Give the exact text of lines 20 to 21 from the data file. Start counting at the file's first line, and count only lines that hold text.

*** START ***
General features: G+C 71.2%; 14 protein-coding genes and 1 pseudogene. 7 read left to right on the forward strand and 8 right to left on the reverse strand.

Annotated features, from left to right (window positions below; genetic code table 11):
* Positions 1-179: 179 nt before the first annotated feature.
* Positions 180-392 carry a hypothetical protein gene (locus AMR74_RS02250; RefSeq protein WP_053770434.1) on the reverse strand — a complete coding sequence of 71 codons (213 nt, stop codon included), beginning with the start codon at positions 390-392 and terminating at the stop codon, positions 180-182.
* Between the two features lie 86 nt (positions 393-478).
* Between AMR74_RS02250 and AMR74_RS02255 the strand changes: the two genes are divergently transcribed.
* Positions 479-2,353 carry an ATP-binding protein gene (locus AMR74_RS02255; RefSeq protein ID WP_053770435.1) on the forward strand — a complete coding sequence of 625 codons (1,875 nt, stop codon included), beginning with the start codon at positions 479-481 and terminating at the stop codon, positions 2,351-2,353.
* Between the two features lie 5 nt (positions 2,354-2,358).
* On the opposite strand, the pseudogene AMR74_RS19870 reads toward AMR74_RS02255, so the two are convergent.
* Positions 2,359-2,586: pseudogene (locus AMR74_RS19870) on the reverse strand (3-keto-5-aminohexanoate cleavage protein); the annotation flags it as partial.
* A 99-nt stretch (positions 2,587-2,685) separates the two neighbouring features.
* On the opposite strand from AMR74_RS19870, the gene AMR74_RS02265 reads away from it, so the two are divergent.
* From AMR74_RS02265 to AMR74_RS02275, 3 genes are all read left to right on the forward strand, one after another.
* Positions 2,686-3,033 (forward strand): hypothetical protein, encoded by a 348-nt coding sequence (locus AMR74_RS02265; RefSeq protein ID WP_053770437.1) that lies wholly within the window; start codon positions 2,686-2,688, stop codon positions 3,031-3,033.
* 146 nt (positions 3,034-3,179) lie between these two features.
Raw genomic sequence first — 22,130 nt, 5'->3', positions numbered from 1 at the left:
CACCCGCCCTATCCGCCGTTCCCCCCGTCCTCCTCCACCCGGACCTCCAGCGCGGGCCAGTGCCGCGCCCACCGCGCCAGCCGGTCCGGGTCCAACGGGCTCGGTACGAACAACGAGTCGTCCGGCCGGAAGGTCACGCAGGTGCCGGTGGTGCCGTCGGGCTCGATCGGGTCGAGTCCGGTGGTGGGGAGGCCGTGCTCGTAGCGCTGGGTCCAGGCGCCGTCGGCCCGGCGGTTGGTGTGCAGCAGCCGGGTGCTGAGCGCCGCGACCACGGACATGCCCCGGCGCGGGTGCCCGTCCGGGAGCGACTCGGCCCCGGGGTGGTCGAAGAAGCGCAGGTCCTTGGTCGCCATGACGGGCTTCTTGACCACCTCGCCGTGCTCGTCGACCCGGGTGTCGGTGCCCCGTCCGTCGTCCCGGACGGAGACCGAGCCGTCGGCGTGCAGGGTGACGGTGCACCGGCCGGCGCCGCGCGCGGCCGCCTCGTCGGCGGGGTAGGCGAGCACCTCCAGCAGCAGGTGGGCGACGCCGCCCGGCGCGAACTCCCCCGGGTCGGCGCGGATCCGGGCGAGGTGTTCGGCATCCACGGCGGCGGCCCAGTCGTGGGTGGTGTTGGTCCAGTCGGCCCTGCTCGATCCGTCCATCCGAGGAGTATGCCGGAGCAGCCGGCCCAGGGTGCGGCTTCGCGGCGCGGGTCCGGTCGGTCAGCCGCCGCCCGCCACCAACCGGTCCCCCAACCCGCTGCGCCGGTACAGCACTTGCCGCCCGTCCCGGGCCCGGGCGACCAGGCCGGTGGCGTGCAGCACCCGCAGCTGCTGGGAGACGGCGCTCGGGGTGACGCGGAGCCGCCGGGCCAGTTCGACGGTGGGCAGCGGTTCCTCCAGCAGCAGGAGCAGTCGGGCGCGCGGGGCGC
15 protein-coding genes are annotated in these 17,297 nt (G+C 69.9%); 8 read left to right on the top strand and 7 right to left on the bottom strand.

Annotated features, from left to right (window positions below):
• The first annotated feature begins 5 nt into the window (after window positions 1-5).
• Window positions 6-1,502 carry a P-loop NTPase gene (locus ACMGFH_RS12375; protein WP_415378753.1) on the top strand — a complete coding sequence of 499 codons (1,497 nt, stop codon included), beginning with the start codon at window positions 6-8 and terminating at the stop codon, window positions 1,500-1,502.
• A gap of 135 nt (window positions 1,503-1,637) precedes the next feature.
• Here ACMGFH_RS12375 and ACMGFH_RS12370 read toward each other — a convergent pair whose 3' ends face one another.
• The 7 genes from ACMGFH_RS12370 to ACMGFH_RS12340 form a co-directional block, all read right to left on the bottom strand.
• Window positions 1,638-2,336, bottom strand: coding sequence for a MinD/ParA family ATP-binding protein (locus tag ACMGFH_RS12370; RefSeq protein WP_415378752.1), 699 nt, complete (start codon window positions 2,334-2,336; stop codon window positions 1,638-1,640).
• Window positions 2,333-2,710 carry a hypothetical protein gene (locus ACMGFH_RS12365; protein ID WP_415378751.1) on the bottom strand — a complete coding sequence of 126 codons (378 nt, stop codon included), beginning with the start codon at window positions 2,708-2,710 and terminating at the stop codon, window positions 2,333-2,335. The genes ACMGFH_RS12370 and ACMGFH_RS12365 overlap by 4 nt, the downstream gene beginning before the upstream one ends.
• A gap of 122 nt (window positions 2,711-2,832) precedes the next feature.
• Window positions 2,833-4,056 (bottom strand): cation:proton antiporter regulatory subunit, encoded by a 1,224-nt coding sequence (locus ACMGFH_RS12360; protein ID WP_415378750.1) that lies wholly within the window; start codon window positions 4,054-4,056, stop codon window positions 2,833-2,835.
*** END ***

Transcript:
• The first annotated feature begins 5 nt into the window (after window positions 1-5).
• Window positions 6-1,502 carry a P-loop NTPase gene (locus ACMGFH_RS12375; protein WP_415378753.1) on the top strand — a complete coding sequence of 499 codons (1,497 nt, stop codon included), beginning with the start codon at window positions 6-8 and terminating at the stop codon, window positions 1,500-1,502.